‘Velvet Buzzsaw’ has that slasher feel to it

What do you get when you take a biting satire of the art industry, mix in some slasher- film set- pieces, a sprinkling of Lovecraft, and deliver it with all the subtlety of a sledgehammer to the face?

You get Netflix’s latest original movie Velvet Buzzsaw, directed by Dan Gilroy and starring Jake Gyllenhaal, Rene Russo, Toni Collette, and Zawe Ashton.

The story follows an eccentric cast of characters, including Gyllenhaal’s snobby art critic, Russo’s disillusioned gallery owner, Collette’s elitist collector, and Ashton’s ambitious curator.

When Ashton’s neighbour dies in front of her, she discovers a treasure trove of paintings hidden in his apartment. She takes them for herself and decides to use them as leverage to kick-start her own career. However, it soon becomes clear that the artist had a good reason for wanting them destroyed.

As I said earlier, this movie is anything but subtle Each character is almost cartoonish in their eccentricity.

Gyllenhaal is probably the biggest example – there’s a whole scene where he criticises the music and even the coffin colour at a colleague’s funeral. Given the nature of the film, however, this isn’t as big of a drawback as you’d think.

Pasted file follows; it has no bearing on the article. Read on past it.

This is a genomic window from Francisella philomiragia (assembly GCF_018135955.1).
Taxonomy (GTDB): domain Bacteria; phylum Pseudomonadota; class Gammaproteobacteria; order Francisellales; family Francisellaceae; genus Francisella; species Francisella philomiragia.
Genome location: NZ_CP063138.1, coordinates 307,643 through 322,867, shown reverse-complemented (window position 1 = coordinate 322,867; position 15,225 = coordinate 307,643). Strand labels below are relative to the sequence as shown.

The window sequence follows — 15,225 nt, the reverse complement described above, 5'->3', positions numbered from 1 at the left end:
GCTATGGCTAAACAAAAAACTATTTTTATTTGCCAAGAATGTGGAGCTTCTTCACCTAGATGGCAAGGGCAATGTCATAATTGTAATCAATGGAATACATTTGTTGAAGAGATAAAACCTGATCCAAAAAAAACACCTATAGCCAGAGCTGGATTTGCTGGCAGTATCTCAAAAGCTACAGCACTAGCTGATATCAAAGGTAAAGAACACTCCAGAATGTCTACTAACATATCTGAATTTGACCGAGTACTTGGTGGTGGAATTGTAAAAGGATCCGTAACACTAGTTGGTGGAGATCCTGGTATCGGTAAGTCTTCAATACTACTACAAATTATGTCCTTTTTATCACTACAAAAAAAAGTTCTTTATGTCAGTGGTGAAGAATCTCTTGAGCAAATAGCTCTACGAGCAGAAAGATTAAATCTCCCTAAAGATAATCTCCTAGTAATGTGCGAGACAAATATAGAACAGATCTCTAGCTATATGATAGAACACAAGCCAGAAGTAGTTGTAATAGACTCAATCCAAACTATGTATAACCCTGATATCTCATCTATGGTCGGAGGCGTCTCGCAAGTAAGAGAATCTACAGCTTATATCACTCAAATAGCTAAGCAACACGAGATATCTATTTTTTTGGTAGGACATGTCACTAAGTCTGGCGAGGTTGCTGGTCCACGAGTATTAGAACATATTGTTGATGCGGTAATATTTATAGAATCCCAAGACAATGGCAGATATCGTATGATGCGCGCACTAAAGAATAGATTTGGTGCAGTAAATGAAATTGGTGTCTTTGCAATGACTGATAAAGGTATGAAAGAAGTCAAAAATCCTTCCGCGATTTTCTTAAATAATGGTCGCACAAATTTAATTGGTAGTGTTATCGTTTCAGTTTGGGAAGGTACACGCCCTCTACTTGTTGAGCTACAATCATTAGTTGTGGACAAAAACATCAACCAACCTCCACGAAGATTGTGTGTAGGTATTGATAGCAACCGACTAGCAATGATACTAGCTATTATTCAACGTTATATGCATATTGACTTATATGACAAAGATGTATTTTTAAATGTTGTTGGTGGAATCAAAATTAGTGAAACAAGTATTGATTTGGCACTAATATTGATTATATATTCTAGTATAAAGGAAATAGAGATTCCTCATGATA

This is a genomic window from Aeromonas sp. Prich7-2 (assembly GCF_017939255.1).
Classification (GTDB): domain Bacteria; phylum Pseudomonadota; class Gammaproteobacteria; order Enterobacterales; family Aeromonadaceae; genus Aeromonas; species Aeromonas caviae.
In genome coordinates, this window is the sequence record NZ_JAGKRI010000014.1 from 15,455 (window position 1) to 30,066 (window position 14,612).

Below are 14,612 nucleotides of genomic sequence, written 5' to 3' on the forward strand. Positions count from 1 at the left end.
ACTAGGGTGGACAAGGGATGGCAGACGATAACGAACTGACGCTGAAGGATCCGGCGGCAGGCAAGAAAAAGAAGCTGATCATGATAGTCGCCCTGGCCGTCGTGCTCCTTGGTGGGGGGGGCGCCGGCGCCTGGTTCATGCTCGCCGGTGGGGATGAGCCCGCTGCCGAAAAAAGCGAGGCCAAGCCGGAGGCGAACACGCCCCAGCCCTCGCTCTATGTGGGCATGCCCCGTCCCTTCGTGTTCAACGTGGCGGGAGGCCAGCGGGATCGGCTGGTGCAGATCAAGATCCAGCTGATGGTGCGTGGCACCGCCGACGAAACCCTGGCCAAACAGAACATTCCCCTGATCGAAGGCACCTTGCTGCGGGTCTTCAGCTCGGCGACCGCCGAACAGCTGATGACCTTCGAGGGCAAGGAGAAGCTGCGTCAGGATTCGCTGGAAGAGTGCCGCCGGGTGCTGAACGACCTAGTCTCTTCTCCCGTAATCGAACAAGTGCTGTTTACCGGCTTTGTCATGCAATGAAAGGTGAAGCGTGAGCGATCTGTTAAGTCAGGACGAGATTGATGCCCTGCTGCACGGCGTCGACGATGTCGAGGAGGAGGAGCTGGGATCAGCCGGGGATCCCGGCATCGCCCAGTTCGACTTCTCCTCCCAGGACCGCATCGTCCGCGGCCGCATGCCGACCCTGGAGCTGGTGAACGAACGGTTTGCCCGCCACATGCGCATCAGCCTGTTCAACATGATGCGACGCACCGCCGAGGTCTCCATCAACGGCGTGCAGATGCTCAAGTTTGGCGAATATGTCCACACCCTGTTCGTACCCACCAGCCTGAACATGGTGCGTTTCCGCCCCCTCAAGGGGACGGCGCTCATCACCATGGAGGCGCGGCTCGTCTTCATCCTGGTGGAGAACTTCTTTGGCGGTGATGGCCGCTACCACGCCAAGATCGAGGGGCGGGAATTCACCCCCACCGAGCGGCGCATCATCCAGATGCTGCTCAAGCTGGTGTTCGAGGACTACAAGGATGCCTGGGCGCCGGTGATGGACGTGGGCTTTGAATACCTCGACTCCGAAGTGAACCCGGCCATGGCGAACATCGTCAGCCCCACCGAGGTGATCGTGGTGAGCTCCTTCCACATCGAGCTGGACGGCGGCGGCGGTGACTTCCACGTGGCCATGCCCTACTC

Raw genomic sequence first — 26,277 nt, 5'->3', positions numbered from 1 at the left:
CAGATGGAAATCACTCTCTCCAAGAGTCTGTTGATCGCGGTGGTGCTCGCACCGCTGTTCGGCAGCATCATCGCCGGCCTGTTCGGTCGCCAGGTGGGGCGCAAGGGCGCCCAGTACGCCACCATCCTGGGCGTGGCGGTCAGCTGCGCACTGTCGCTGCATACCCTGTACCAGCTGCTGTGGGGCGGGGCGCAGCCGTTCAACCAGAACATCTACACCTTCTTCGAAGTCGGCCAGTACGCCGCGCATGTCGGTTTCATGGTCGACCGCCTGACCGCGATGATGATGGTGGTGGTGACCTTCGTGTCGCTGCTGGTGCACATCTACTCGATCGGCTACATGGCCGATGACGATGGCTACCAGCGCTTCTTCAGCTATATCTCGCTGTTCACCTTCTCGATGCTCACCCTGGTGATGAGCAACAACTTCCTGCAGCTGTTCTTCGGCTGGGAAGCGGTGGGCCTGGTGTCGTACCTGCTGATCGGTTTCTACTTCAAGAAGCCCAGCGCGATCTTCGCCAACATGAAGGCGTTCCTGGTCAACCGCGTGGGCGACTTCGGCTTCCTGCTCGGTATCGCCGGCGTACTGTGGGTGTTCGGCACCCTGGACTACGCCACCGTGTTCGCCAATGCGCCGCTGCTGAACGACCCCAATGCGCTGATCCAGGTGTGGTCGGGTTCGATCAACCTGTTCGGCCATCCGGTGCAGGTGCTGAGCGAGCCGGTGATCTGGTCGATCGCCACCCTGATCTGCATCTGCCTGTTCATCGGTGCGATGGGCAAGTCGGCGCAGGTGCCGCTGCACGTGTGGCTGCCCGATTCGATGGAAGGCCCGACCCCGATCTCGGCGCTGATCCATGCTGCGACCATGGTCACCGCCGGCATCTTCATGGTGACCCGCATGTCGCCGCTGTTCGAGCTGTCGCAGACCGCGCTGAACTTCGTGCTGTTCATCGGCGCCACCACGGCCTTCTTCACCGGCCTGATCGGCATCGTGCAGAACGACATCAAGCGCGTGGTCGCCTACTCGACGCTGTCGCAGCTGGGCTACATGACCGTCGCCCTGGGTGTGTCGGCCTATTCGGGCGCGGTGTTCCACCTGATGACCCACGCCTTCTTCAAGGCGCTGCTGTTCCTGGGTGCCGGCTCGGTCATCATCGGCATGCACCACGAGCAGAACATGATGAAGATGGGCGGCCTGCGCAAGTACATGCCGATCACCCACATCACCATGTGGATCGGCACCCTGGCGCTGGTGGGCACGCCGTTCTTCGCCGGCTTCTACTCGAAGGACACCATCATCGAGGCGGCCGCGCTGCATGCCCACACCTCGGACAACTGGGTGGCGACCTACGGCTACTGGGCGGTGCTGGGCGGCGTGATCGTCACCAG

The whole point of the film is to satirise the absurdity of the modern art scene and is thus equally absurd in its delivery.

Velvet Buzzsaw harkens back to ’80s and ’90s slasher flicks which tried to incorporate over-the-top gruesome death scenes with a veneer of social commentary (and is about as successful at pulling it off). If you keep that in mind while watching, a lot of the acting makes sense.

For all its it’s attempts at high-brow criticism, Buzzsaw is a slasher- film at its heart and thus it lives and dies on its death scenes. Thankfully, these are some of the best parts of the entire movie.

Each death is satisfyingly gruesome and most are pretty darn creative, presenting their victims with an appropriately ironic end.
While it’s easy to guess which characters in any slasher will live and die, how they go has always been half the fun – and this film delivers in spades.

While I enjoyed this movie, I understand that it might not be for everyone. Slasher fans may be put off by the pretentious characters and the long wait until the action starts and those looking for a nuanced critique of modern art will be put off by the hammy acting and sudden tonal shift once the blood starts flying.

Despite all that, Velvet Buzzsaw is still lots of fun.


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